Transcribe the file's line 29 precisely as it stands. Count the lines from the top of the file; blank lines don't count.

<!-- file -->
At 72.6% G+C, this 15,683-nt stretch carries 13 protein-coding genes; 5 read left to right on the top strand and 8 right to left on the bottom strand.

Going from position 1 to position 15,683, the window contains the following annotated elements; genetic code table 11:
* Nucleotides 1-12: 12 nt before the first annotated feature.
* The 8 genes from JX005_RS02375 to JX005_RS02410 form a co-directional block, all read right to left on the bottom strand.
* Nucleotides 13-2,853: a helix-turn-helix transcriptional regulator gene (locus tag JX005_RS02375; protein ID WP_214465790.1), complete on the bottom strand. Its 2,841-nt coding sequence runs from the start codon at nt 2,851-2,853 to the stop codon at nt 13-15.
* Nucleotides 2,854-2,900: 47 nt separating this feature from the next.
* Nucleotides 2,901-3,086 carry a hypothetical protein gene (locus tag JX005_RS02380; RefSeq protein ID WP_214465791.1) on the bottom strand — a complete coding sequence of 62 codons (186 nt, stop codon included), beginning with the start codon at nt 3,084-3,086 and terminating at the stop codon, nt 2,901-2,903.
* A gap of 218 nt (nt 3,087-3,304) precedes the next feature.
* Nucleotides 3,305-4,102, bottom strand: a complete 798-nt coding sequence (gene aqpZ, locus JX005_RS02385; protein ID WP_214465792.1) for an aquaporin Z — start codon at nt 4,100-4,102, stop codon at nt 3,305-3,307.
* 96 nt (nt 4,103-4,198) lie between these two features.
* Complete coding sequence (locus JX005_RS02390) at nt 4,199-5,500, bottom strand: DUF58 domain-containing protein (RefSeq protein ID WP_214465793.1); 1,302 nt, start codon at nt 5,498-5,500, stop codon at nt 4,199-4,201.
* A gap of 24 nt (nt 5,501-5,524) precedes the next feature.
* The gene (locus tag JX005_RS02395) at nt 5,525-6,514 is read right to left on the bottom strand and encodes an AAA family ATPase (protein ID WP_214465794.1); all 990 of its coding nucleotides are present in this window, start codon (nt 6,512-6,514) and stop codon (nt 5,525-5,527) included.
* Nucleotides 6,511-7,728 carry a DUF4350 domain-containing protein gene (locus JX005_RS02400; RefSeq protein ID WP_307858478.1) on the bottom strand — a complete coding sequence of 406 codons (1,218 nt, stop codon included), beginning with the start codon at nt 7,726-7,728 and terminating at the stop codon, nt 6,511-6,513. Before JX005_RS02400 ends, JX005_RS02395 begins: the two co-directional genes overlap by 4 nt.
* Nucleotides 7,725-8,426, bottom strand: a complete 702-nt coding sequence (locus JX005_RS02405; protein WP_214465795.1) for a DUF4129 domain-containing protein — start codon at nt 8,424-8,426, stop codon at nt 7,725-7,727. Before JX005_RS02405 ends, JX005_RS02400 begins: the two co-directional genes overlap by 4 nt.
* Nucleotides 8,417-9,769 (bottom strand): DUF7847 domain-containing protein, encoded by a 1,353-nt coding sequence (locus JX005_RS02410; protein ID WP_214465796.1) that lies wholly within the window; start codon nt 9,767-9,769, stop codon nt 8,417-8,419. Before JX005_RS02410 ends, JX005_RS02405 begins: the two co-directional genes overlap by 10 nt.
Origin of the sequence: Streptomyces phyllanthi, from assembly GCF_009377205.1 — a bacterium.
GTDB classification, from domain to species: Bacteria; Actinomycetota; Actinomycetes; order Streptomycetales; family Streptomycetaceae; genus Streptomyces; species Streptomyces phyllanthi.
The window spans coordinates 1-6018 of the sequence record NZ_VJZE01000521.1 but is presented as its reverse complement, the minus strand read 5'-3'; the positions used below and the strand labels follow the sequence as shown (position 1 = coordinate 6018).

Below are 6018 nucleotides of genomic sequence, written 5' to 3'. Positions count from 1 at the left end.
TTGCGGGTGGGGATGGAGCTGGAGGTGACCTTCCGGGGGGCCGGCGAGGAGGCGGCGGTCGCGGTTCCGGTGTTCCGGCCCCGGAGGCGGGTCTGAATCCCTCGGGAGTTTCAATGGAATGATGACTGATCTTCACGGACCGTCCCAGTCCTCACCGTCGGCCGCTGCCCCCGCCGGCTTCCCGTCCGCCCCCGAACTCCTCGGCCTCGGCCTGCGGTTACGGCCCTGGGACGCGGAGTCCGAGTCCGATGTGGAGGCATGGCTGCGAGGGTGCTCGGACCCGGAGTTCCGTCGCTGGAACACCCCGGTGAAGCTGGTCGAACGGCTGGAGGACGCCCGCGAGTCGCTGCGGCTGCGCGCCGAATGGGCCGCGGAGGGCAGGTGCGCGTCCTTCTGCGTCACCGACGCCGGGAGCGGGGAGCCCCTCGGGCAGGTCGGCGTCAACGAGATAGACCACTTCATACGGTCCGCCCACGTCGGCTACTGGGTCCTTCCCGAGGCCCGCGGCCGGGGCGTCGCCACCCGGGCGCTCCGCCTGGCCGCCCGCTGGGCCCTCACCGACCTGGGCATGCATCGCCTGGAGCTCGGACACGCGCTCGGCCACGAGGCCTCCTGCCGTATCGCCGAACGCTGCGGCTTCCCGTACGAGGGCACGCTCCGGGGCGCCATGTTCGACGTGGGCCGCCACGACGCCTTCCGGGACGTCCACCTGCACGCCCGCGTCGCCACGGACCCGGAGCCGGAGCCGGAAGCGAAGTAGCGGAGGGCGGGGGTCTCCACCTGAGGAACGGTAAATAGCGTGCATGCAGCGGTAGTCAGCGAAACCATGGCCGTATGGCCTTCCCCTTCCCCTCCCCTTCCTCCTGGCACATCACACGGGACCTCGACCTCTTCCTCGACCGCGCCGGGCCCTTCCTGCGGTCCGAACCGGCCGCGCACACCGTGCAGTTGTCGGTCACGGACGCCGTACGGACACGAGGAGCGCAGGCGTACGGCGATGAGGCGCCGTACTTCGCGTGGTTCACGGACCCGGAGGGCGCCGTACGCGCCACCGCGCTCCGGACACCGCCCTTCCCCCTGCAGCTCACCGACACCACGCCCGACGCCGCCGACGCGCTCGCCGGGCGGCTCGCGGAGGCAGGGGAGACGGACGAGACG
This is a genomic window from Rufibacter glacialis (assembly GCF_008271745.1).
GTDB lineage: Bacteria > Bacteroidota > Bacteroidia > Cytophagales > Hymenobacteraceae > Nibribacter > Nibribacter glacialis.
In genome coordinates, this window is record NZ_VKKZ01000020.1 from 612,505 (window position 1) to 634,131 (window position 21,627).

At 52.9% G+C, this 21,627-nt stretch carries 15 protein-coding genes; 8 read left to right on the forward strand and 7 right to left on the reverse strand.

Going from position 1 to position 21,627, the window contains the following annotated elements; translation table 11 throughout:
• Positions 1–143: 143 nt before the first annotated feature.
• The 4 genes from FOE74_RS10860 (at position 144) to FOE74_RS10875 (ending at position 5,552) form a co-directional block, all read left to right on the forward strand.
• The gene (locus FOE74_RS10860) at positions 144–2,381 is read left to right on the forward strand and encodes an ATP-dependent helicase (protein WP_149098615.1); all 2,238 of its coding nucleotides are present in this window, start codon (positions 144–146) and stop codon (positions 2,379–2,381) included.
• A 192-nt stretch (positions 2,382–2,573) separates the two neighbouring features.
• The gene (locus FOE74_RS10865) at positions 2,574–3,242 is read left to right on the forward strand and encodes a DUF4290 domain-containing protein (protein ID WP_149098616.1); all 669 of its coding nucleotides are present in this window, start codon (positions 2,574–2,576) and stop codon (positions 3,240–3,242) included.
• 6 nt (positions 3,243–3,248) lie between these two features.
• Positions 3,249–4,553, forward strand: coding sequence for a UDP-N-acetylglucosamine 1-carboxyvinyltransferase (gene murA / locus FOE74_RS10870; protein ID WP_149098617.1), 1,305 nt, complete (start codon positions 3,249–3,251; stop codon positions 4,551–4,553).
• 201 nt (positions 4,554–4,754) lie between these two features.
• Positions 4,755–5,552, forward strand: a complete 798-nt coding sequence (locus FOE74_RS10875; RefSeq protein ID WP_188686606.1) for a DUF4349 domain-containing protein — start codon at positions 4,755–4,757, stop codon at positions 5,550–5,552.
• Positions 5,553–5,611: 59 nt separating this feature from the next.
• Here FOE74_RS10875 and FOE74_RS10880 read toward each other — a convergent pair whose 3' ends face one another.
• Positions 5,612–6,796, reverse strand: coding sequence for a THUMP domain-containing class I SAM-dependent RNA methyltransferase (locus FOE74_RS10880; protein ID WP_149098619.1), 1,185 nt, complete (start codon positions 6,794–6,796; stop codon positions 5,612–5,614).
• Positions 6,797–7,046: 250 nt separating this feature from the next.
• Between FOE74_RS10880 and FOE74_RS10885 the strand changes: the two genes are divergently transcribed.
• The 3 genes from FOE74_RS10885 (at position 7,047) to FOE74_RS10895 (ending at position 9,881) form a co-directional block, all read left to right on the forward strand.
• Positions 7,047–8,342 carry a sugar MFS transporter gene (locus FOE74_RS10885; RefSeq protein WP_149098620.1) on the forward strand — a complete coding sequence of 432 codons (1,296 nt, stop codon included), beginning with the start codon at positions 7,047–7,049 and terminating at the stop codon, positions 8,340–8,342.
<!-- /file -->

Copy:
• The gene (locus FOE74_RS10860) at positions 144–2,381 is read left to right on the forward strand and encodes an ATP-dependent helicase (protein WP_149098615.1); all 2,238 of its coding nucleotides are present in this window, start codon (positions 144–146) and stop codon (positions 2,379–2,381) included.